Sunday, January 10, 2010

Album Review: Ultimate Jake

I first reviewed Jake Snider in September of 2008, and if you've been following One Note Ahead since then, you might be a tad confused by the release of an ostensibly new Jake Snider album featuring a lot of familiar song titles. I'll clear it all up for you, but first let me say that if you're new to Jake Snider, you should check out his eponymous full-length. Here's a young singer/songwriter and multi-instrumentalist who most definitely does not fit the bland teenybopper profile that dominates the radio these days. The Jake Snider album showcases his jazz, soul, piano pop, and classical influences at their best, with lyrics that are intelligent without being pretentious. Go to enough Jake Snider shows and you'll see a frequent supporting cast including sax-playing brother Cary Snider, bass picker and drum basher Jeff Berman, harmony queen Emily Bach, and bass jam-master Ben Berry; they're all on this album, as is Eric Bazilian. Yes, you read right.

What about this album's specific contents?

=> Two tracks on Jake Snider, "How?" and "Prisoner of the Alley," appeared previously on Jake's debut EP Green Lights For Granted. These songs contain some of Jake's darkest lyrics -- for example, "Alley" features lines like "Call me slave of the street, but I don't want no more sympathy; sympathy just makes me lonely." Back in the day, I wrote that "
the glorious 'How?' needs little adornment to cement its position as a sublime slice of jazz-pop," and I still stand by that. A third title, "To the Ocean," sure looks familiar but don't be fooled: the version featured on Green Lights was a polished studio recording, whereas the version on Jake Snider is Jake's original rough demo. I can't really say which one is better; it's the first Jake Snider song I really fell for, so I'll probably be a sucker for it in any form.

=> "All You Need," "The Seven," "The Day I Got Old," "Headmasters of the Past," and the instrumental "King's Cross" first appeared on a limited-release EP called The Seven. Though I announced last October that the EP would get a large-scale release, it was handed out at certain shows and that's all. Jake described it as being influenced by Harry Potter and the Deathly Hallows. I'm no Harry Potter buff, but "Headmasters of the Past" certainly relies on a J.K. Rowling connection, and I'll guess that "The Seven" does, too. The others can be enjoyed absent any literary context. This goes especially for the amazing "All You Need," whose elaborate structure and arrangement complement, rather than overshadow, the song's message: "And we stand, you know love is a mountain, the higher you climb, the slower time is taken away."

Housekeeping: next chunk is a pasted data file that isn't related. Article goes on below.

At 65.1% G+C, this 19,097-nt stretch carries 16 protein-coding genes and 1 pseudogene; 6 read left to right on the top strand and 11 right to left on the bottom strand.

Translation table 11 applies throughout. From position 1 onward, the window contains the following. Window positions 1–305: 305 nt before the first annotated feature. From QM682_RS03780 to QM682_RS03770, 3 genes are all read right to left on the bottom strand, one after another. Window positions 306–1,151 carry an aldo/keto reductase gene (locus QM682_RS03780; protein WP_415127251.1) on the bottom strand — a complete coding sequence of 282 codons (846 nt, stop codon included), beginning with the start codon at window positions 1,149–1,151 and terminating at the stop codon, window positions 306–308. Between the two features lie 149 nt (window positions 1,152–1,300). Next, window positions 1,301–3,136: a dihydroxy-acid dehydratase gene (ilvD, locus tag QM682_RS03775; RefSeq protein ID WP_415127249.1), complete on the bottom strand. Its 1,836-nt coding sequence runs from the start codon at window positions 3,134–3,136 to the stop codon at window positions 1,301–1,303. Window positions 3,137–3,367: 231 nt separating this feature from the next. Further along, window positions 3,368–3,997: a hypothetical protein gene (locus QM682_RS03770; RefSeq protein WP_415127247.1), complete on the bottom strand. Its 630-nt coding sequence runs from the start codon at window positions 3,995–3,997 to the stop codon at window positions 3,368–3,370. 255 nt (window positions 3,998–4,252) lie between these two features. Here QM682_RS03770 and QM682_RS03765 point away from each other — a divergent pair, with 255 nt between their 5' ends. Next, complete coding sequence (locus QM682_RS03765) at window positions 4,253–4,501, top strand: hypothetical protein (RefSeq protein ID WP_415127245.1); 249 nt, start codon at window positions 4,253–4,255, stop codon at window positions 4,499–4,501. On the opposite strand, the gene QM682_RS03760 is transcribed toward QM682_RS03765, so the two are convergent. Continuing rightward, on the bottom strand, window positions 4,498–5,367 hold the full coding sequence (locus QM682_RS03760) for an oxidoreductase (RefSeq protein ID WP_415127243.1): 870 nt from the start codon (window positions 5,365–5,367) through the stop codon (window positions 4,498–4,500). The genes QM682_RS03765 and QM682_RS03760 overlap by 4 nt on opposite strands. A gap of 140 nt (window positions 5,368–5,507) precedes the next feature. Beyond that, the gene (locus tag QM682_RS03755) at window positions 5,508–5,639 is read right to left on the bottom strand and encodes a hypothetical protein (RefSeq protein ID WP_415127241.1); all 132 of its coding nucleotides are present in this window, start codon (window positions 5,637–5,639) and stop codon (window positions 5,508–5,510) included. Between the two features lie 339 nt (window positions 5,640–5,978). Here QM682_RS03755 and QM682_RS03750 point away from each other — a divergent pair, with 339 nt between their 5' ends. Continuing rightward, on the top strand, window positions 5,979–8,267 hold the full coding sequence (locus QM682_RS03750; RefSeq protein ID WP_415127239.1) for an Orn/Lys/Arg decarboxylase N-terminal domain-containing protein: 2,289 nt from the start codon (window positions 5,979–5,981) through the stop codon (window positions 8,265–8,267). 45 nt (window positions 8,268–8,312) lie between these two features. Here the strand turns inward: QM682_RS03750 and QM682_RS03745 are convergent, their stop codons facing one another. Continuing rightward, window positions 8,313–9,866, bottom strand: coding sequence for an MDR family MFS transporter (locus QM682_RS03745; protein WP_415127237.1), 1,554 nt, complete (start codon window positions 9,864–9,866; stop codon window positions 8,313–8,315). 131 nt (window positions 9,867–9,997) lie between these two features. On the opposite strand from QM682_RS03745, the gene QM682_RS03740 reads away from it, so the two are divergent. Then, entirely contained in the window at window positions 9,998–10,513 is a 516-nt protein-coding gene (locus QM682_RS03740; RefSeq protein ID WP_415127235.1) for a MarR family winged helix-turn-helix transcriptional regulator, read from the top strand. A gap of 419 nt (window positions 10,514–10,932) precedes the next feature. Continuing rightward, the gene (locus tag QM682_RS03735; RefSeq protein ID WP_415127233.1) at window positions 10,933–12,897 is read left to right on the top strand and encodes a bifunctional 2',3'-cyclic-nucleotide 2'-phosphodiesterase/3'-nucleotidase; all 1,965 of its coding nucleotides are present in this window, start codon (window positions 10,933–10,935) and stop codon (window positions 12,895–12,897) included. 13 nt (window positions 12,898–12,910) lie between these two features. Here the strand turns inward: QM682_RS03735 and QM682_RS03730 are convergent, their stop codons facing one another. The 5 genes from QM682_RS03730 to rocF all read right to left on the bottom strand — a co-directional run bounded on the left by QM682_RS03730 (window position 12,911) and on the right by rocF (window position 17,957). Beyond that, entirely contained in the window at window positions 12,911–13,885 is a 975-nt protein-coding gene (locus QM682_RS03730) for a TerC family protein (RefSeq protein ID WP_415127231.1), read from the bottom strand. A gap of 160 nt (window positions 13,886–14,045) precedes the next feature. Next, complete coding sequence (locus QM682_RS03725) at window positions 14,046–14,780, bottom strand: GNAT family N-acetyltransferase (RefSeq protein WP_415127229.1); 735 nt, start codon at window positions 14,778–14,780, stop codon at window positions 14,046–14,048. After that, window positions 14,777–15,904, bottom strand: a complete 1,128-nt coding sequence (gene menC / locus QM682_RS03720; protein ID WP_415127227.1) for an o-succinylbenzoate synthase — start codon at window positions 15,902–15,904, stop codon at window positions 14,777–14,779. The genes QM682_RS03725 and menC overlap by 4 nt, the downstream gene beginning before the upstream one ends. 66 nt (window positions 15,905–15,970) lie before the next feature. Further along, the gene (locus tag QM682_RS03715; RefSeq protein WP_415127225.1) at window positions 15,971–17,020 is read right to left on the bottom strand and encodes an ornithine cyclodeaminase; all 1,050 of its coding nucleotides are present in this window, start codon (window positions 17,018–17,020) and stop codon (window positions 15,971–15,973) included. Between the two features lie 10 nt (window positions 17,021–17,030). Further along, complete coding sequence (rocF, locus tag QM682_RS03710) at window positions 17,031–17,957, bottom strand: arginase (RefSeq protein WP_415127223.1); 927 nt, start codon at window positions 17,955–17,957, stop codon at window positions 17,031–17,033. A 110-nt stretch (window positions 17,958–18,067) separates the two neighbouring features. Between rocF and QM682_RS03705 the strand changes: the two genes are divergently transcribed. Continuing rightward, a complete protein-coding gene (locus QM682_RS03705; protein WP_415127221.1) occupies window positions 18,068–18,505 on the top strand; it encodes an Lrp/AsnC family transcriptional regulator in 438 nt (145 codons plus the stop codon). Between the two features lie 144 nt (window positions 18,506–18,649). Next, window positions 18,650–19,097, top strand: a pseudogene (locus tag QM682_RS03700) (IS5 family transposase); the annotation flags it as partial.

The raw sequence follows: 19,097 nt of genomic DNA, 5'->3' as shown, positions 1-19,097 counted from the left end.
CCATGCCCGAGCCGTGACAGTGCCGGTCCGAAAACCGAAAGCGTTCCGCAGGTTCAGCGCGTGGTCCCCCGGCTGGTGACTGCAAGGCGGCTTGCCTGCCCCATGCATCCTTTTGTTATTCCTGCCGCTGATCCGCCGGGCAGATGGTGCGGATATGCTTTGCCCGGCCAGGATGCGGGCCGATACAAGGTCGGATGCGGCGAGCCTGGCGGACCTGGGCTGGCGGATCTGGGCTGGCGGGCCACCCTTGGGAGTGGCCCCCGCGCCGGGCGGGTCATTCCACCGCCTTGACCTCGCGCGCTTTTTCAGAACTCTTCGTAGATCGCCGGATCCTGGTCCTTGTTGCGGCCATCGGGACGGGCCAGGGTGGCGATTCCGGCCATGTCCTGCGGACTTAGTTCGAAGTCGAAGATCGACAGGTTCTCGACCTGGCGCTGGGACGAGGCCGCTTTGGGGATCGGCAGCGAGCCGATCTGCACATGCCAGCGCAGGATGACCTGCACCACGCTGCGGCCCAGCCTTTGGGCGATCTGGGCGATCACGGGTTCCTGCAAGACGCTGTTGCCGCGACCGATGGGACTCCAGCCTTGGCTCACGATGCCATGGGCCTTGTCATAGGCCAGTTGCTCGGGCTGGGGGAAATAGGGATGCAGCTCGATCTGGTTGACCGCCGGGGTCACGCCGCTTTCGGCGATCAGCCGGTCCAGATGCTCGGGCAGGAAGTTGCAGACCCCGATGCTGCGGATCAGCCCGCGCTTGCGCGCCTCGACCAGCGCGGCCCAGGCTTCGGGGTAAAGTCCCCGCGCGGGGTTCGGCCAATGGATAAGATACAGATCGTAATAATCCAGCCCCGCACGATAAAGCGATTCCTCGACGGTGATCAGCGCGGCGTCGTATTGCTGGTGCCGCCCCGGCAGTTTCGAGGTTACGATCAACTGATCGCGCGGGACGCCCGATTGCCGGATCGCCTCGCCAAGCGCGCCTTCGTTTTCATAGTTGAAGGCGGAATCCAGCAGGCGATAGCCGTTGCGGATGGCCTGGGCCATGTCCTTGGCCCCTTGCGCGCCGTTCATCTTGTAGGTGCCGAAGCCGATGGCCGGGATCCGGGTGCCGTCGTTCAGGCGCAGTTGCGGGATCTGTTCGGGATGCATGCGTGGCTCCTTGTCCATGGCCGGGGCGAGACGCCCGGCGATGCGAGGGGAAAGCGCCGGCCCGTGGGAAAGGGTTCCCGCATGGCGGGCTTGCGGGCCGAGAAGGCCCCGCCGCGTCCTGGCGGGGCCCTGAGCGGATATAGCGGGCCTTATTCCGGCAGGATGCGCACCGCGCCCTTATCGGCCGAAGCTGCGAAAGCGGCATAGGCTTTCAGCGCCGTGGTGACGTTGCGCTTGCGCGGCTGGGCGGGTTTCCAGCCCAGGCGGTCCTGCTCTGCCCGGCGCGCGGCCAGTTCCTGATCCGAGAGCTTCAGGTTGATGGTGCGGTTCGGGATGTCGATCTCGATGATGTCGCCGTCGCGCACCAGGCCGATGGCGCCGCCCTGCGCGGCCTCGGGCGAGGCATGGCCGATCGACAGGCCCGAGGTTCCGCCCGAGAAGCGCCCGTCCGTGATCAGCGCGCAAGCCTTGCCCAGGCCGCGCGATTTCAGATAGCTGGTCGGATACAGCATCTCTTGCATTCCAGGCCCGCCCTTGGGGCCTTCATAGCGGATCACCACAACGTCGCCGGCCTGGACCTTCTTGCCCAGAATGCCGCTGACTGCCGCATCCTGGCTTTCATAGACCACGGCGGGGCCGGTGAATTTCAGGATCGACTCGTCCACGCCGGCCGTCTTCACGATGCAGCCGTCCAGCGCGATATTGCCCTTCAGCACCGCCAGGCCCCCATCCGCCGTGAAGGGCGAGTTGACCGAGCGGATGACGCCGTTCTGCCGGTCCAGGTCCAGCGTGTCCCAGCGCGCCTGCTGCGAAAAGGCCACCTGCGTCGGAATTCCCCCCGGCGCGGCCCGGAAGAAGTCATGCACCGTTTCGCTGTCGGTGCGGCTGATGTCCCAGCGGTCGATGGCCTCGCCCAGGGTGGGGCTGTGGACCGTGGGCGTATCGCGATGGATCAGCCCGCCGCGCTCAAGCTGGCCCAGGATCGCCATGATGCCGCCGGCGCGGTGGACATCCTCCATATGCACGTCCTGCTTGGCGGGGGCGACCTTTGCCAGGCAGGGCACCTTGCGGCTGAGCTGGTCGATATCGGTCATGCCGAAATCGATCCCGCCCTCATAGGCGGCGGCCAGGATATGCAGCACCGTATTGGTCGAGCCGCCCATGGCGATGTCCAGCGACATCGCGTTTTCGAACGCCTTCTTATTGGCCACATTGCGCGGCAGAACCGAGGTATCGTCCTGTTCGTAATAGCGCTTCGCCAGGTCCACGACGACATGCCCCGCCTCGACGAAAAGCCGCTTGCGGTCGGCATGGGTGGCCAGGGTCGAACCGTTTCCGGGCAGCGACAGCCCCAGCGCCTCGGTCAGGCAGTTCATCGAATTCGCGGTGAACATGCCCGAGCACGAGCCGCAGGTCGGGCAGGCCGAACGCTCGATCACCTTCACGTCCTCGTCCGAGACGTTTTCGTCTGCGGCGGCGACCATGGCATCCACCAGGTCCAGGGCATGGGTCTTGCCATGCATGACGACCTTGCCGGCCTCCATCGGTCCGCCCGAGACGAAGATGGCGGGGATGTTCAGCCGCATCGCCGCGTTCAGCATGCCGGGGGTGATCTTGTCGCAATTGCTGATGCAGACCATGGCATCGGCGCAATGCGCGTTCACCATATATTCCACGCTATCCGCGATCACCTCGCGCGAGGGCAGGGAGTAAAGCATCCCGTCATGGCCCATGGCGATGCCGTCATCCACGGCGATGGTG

=> Completely new to this album are the songs "City Blues," "Something Beautiful," "Rewind," and "Moment In Yours." "Something Beautiful" and "Rewind" exemplify the magic that takes place when Jake combines his mood-shifting compositions with Jeff's jazzy drumming and Emily's warm voice.
I want so badly to write off "Moment In Yours" as piano lounge mush, but I can't; it's just too sincere in its delicate beauty. "City Blues" is a moody, funky masterpiece, with Cary's scat-like sax technique used to satisfying effect.

=> Three worthy songs still available on Green Lights For Granted are not here: "Early Morning Somewhere," "Mr. Hemingway," and "Say Farewell." Your life will go on.

Jake Snider is in college in New York City these days, but he comes back home to the Philly area when he gets a chance. So if you live in or near either of those places, keep your eyes out for him because he is well worth seeing in person. Meanwhile, the Jake Snider album is available on CD Baby and iTunes.

For music and more information: or

Copyright © 2010 S.J. Dibai. All rights reserved.


No comments:

Post a Comment

Note: Only a member of this blog may post a comment.